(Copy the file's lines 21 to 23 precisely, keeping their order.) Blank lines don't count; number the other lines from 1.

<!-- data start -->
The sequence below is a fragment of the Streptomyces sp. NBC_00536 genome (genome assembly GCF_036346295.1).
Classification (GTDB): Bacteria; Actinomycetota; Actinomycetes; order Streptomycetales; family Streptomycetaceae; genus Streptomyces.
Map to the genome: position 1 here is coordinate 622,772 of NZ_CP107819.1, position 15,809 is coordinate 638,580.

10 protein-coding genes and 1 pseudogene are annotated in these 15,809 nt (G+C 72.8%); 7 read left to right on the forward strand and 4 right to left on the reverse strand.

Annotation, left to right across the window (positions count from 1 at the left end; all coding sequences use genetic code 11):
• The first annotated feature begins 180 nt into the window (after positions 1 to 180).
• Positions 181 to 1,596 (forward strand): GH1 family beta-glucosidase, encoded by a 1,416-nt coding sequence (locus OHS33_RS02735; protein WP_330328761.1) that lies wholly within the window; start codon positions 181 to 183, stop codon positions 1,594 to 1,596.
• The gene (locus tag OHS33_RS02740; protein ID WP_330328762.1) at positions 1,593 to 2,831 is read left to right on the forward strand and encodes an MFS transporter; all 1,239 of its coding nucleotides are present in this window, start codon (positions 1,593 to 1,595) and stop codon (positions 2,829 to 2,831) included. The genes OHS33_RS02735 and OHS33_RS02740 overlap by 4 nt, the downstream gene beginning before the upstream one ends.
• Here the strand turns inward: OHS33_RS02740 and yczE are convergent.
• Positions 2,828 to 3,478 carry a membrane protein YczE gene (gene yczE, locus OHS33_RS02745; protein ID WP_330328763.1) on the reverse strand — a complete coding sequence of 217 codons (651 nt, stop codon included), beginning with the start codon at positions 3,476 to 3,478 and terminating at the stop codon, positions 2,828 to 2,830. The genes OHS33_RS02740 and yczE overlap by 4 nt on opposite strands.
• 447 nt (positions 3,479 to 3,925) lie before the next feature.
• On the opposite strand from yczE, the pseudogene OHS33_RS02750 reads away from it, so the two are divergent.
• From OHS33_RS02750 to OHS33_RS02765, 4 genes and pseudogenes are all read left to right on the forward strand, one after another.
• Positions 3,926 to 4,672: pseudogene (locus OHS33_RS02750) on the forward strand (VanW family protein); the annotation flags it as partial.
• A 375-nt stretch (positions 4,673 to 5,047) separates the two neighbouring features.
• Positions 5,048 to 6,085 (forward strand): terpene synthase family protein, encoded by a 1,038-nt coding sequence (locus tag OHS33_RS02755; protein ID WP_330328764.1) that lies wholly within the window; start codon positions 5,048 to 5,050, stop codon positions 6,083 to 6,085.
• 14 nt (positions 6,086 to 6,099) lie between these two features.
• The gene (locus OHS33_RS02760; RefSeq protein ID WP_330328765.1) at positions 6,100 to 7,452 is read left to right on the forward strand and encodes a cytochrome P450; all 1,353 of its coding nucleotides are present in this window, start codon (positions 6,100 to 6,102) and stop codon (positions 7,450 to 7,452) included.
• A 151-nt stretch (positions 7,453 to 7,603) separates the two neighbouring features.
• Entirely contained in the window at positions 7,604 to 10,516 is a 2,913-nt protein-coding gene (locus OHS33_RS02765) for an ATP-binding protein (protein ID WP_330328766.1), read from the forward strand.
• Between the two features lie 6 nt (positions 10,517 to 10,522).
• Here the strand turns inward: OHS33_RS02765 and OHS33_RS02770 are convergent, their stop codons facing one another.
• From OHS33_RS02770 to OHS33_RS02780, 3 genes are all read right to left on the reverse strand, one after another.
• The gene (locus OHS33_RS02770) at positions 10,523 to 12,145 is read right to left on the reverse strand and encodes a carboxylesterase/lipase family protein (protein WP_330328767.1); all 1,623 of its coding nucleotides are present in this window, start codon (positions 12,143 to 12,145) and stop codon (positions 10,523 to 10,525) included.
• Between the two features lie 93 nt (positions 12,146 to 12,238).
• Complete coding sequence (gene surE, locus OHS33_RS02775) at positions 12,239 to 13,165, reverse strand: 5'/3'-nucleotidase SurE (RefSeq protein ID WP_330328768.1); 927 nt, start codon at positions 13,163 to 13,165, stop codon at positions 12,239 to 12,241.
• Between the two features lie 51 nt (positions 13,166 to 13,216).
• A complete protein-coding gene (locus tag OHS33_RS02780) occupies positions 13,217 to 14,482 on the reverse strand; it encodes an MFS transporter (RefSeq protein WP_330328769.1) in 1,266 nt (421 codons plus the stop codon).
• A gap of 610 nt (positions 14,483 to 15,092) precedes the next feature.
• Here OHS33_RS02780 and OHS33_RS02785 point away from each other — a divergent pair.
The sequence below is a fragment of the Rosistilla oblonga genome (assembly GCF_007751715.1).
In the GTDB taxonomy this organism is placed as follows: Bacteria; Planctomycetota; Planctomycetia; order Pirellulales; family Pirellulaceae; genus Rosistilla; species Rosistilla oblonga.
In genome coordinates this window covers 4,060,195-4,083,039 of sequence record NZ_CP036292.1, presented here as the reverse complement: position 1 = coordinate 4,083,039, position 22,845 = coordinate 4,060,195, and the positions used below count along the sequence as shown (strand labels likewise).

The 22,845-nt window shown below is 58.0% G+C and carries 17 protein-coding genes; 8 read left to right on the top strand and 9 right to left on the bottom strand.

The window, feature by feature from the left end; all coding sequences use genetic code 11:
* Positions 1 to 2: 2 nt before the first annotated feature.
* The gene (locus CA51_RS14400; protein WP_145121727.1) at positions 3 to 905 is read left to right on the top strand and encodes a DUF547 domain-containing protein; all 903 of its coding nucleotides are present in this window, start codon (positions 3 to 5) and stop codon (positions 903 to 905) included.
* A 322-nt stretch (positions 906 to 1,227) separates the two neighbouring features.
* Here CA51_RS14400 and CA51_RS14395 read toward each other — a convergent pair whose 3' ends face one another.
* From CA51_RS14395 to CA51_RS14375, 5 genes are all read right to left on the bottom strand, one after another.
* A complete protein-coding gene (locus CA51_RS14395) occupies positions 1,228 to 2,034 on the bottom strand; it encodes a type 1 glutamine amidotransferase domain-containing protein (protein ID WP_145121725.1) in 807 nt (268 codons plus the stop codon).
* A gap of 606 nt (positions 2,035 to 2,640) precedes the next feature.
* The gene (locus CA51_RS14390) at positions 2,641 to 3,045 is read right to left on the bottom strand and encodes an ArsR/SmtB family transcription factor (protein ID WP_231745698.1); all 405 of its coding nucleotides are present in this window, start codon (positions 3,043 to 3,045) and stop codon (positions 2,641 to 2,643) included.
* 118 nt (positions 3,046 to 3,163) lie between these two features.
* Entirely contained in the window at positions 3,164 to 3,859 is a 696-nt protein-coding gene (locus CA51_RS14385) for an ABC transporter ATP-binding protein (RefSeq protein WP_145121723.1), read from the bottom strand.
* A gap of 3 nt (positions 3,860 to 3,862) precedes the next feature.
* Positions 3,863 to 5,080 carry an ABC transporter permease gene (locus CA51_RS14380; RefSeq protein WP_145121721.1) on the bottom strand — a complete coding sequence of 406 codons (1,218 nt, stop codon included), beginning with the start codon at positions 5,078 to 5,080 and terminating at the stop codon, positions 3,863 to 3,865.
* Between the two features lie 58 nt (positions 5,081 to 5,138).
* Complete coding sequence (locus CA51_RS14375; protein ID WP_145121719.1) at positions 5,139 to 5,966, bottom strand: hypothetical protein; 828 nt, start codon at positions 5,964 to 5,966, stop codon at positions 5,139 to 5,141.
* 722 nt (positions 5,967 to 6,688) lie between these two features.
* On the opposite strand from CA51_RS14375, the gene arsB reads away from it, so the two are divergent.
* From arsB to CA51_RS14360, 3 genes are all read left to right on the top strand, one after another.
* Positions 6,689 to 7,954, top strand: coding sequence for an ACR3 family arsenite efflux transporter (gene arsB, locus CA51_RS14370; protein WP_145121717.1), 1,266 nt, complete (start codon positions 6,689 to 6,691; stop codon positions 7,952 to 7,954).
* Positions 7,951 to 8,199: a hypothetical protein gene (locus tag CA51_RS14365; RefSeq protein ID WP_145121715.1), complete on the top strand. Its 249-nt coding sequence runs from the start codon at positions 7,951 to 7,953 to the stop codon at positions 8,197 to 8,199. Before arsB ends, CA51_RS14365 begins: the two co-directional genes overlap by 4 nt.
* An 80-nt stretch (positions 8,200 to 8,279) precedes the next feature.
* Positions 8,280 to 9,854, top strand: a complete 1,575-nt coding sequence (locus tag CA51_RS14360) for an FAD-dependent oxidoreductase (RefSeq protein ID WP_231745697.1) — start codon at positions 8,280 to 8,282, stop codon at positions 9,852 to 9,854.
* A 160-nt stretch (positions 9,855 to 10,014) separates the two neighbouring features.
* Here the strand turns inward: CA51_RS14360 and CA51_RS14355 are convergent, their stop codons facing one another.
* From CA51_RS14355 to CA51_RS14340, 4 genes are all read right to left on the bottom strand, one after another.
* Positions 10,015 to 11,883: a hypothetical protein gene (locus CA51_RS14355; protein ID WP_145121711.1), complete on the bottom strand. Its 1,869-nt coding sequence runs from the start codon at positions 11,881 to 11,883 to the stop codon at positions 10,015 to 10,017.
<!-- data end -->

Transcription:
• Between the two features lie 6 nt (positions 10,517 to 10,522).
• Here the strand turns inward: OHS33_RS02765 and OHS33_RS02770 are convergent, their stop codons facing one another.
• From OHS33_RS02770 to OHS33_RS02780, 3 genes are all read right to left on the reverse strand, one after another.